Analysis: As Los Angeles Braces for Its First Teacher Strike in a Generation, Some Echoes Resonate From 1989
Mike Antonucci’s Union Report appears most Wednesdays; see the full archive
The Los Angeles Unified School District and United Teachers Los Angeles are marching inexorably toward a strike — perhaps as early as this week — leading many to think back 30 years to the last L.A. teacher strike, in May 1989.
UTLA calls the 1989 strike a “historic UTLA victory” that resulted in a “historic contract.” Some may differ with that interpretation, but the effects of 1989 linger today. Some are very different, some are remarkably similar, and some have come full circle.
One major difference was that UTLA held its strike authorization vote only one month prior to the strike in 1989, and the composition of the electorate was quite different. Back then, California teacher unions could charge agency fees to non-members only if they were negotiated into the local collective bargaining agreement. UTLA had no such agreement, though it was one of the union’s contract demands in 1989.
At the time of the vote, only about two-thirds of the district’s 33,000 employees were UTLA members. Non-members weren’t allowed to vote. About 80 percent of UTLA members approved a strike.
This division between members and non-members played out during the strike as well, though it had no effect on the ultimate outcome. During the first week of the strike, the district reported that 8,642 teachers went to work, which would be considered a huge number of defectors in 2019.
UTLA tried to head off any undermining of the strike by sending a letter to the departments of education at 12 local colleges that contained veiled threats should students consider substituting during the strike. The union warned that if they did so, “they will be identified and tracked” and face retaliatory “aggravation” after the strike ended.
“I’m not saying that they will get beat up, but normally teachers go out of their way to help new teachers,” said Sam Kresner, then UTLA’s director of organizational services. “The warning to new teachers is that they will do as little as possible to help you.”
UTLA’s 1989 rhetoric about the superintendent and the school board would easily fit the UTLA of today. Union president Wayne Johnson called the district negotiators “desperate, despicable people” and said of the board’s money claims: “They are lying, they are lying, they are lying.”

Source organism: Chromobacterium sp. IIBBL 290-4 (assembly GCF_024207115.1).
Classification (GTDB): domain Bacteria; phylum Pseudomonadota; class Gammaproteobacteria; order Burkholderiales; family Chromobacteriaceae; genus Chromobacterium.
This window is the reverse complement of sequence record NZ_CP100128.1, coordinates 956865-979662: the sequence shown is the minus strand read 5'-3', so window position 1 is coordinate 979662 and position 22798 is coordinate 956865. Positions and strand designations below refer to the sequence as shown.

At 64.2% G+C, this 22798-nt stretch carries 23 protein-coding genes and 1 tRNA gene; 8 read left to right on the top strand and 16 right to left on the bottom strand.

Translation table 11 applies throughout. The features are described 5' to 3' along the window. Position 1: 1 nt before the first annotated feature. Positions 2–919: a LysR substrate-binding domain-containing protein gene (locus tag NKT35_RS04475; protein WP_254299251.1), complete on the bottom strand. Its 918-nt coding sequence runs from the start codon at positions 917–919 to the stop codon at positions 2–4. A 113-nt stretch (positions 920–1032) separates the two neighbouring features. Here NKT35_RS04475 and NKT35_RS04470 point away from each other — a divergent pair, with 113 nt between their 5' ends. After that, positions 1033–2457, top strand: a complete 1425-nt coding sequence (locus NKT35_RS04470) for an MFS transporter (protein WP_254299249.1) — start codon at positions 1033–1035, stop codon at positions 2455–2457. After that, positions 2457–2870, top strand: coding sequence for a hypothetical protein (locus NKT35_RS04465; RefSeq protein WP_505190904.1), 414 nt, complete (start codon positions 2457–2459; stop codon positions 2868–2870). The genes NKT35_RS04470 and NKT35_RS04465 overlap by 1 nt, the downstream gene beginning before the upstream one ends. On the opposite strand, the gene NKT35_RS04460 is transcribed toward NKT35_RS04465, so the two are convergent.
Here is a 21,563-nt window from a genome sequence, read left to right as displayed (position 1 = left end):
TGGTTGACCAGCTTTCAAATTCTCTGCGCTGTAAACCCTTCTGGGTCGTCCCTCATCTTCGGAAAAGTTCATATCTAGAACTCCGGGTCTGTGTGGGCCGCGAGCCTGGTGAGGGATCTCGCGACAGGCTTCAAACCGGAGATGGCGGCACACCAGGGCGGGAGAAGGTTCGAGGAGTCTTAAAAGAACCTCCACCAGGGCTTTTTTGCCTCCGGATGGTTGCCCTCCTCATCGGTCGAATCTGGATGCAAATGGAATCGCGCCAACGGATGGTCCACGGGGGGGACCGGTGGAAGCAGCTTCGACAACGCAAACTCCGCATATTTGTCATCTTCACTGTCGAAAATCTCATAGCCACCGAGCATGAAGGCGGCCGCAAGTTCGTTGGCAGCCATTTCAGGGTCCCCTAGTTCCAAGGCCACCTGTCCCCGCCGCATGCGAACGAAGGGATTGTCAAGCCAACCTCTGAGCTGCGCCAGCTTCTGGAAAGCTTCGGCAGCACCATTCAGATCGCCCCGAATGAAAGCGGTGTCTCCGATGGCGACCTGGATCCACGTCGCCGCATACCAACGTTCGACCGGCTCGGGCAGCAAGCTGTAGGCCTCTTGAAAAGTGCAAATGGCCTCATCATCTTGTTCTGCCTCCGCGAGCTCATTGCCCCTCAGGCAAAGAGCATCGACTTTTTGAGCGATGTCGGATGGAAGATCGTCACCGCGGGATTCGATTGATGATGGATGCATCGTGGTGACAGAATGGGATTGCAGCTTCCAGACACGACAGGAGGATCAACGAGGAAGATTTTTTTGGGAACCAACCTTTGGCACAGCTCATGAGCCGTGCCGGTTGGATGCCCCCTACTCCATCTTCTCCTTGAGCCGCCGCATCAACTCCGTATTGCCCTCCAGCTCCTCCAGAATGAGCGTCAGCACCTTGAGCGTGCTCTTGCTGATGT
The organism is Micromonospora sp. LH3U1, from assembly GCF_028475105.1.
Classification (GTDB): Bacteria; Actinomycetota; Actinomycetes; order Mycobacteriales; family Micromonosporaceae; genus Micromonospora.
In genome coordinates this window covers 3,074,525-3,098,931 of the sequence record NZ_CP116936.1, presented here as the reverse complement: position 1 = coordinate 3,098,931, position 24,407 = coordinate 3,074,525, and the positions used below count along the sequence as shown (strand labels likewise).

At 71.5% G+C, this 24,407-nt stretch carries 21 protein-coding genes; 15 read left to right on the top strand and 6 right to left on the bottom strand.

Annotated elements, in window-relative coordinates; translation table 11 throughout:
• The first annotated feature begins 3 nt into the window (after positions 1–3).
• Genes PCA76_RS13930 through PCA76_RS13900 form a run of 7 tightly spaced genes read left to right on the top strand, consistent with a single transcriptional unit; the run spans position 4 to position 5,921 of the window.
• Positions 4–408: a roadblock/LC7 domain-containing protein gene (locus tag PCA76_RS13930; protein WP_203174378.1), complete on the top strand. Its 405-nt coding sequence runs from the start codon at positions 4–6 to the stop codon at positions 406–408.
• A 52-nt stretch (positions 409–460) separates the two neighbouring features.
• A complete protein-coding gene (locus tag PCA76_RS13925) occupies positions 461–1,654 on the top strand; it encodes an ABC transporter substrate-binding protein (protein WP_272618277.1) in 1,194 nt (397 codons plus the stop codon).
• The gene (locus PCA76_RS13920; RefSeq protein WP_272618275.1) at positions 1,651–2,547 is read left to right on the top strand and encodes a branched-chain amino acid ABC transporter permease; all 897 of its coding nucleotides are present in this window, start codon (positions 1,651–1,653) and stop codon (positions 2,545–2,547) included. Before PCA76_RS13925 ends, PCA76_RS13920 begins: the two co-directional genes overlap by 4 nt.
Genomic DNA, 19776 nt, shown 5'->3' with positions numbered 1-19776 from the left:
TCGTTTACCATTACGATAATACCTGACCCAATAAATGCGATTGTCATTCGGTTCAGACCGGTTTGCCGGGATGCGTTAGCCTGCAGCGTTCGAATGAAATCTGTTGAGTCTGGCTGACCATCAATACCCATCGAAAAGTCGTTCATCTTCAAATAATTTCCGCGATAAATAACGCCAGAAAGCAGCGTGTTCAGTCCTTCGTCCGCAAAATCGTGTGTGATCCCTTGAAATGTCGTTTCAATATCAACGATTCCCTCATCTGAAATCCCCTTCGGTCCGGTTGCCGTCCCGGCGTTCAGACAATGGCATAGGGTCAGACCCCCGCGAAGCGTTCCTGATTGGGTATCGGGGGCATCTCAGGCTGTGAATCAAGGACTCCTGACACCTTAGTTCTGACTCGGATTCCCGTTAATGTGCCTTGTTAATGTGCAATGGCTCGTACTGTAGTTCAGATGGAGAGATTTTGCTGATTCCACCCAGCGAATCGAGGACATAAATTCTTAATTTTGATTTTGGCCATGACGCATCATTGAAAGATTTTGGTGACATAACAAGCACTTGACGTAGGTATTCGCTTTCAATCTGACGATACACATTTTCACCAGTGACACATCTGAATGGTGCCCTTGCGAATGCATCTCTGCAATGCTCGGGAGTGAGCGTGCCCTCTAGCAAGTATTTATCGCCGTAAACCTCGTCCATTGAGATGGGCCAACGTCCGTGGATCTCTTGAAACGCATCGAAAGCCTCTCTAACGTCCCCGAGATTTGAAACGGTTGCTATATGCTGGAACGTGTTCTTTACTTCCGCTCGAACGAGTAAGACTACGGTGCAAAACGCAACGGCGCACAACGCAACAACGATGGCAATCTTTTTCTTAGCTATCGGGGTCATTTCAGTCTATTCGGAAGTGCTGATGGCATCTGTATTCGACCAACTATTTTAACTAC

The state superintendent of public instruction at the time was Bill Honig, who had just helped carry the union-sponsored Proposition 98 to a narrow victory in November 1988, even though many other public employee unions opposed it. Prop. 98 still forms the basis for California’s public school funding guarantees.
But when Honig suggested that the district’s pay offer was generous and that UTLA should accept it, Johnson told him to “stay in Sacramento and butt out of things that don’t concern you.”
Lost in the history of the “historic” three-year, 24 percent raise that UTLA won after the strike was the fact that LA Unified offered a three-year, 21.5 percent raise before the strike.
Also lost in the mists of time was the $400 million deficit the district faced at the end of that three years, and the subsequent vote by UTLA members to accept a 10 percent pay cut.
Though the teachers’ monetary victory was short-lived, UTLA did come out ahead. The union won a majority on the school board a month after the strike. “The political strength of teachers cannot be underestimated,” said Johnson, who could also boast Jackie Goldberg among UTLA supporters on the 1989 board. The union recently endorsed Goldberg for the open District 5 seat.
By the end of 1989, the board approved the addition of agency fees to the collective bargaining agreement, provided a vote of the teachers was held. Since two-thirds of those voting were already UTLA members, it was a foregone conclusion. UTLA collected agency fees until 2018, when the U.S. Supreme Court Janus decision struck them down everywhere.
Johnson rode his UTLA victory to the presidency of the California Teachers Association, where he brought his special brand of negotiating to the state capitol.
If the 1989 strike can teach us anything about 2019, it may be that the strike itself isn’t as important as the efforts made to implement the settlement, the composition of the school board, the movement of the players afterward, and the state of the economy — for better or worse — years after Los Angeles teachers return to work.
Get stories like these delivered straight to your inbox. Sign up for The 74 Newsletter